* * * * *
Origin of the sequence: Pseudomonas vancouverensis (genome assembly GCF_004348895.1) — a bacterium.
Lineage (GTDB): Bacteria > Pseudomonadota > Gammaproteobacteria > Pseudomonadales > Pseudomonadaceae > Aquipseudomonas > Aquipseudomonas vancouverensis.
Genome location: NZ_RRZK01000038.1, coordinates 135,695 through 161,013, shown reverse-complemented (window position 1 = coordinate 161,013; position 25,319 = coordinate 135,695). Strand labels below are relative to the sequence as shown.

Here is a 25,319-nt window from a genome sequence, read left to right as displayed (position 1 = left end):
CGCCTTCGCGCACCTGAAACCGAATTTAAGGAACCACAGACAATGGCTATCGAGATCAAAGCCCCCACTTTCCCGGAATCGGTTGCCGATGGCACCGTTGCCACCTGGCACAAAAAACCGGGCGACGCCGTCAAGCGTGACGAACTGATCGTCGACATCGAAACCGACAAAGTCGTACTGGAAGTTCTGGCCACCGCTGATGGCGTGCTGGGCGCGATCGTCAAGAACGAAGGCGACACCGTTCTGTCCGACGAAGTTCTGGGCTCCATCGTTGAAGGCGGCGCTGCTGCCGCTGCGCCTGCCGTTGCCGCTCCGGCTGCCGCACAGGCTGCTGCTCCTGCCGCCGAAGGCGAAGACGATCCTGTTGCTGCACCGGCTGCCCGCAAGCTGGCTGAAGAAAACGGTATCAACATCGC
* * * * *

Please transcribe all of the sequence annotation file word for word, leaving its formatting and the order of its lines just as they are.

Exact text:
Origin of the sequence: Pseudomonas vancouverensis (genome assembly GCF_004348895.1) — a bacterium.
Lineage (GTDB): Bacteria > Pseudomonadota > Gammaproteobacteria > Pseudomonadales > Pseudomonadaceae > Aquipseudomonas > Aquipseudomonas vancouverensis.
Genome location: NZ_RRZK01000038.1, coordinates 135,695 through 161,013, shown reverse-complemented (window position 1 = coordinate 161,013; position 25,319 = coordinate 135,695). Strand labels below are relative to the sequence as shown.

Here is a 25,319-nt window from a genome sequence, read left to right as displayed (position 1 = left end):
CGCCTTCGCGCACCTGAAACCGAATTTAAGGAACCACAGACAATGGCTATCGAGATCAAAGCCCCCACTTTCCCGGAATCGGTTGCCGATGGCACCGTTGCCACCTGGCACAAAAAACCGGGCGACGCCGTCAAGCGTGACGAACTGATCGTCGACATCGAAACCGACAAAGTCGTACTGGAAGTTCTGGCCACCGCTGATGGCGTGCTGGGCGCGATCGTCAAGAACGAAGGCGACACCGTTCTGTCCGACGAAGTTCTGGGCTCCATCGTTGAAGGCGGCGCTGCTGCCGCTGCGCCTGCCGTTGCCGCTCCGGCTGCCGCACAGGCTGCTGCTCCTGCCGCCGAAGGCGAAGACGATCCTGTTGCTGCACCGGCTGCCCGCAAGCTGGCTGAAGAAAACGGTATCAACATCGC